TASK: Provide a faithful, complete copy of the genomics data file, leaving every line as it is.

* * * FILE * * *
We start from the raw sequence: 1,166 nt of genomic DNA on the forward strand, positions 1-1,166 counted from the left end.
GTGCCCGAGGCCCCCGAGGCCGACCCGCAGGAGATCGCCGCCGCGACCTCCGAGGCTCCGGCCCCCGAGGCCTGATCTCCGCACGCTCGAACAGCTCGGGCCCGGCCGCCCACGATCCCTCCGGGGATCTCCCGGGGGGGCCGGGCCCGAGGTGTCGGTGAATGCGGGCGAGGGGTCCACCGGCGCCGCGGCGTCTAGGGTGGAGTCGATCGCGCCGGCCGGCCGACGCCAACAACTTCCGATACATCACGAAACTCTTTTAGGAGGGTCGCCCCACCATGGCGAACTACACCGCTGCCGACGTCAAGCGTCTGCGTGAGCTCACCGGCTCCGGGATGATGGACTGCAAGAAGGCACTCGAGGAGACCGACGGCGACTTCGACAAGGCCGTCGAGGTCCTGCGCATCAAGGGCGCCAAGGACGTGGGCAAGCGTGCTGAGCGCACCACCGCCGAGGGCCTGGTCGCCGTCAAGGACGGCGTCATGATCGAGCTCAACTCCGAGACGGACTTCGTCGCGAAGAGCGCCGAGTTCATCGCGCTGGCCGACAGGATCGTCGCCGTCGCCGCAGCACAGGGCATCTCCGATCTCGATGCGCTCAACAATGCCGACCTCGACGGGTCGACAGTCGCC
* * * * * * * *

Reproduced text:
We start from the raw sequence: 1,166 nt of genomic DNA on the forward strand, positions 1-1,166 counted from the left end.
GTGCCCGAGGCCCCCGAGGCCGACCCGCAGGAGATCGCCGCCGCGACCTCCGAGGCTCCGGCCCCCGAGGCCTGATCTCCGCACGCTCGAACAGCTCGGGCCCGGCCGCCCACGATCCCTCCGGGGATCTCCCGGGGGGGCCGGGCCCGAGGTGTCGGTGAATGCGGGCGAGGGGTCCACCGGCGCCGCGGCGTCTAGGGTGGAGTCGATCGCGCCGGCCGGCCGACGCCAACAACTTCCGATACATCACGAAACTCTTTTAGGAGGGTCGCCCCACCATGGCGAACTACACCGCTGCCGACGTCAAGCGTCTGCGTGAGCTCACCGGCTCCGGGATGATGGACTGCAAGAAGGCACTCGAGGAGACCGACGGCGACTTCGACAAGGCCGTCGAGGTCCTGCGCATCAAGGGCGCCAAGGACGTGGGCAAGCGTGCTGAGCGCACCACCGCCGAGGGCCTGGTCGCCGTCAAGGACGGCGTCATGATCGAGCTCAACTCCGAGACGGACTTCGTCGCGAAGAGCGCCGAGTTCATCGCGCTGGCCGACAGGATCGTCGCCGTCGCCGCAGCACAGGGCATCTCCGATCTCGATGCGCTCAACAATGCCGACCTCGACGGGTCGACAGTCGCC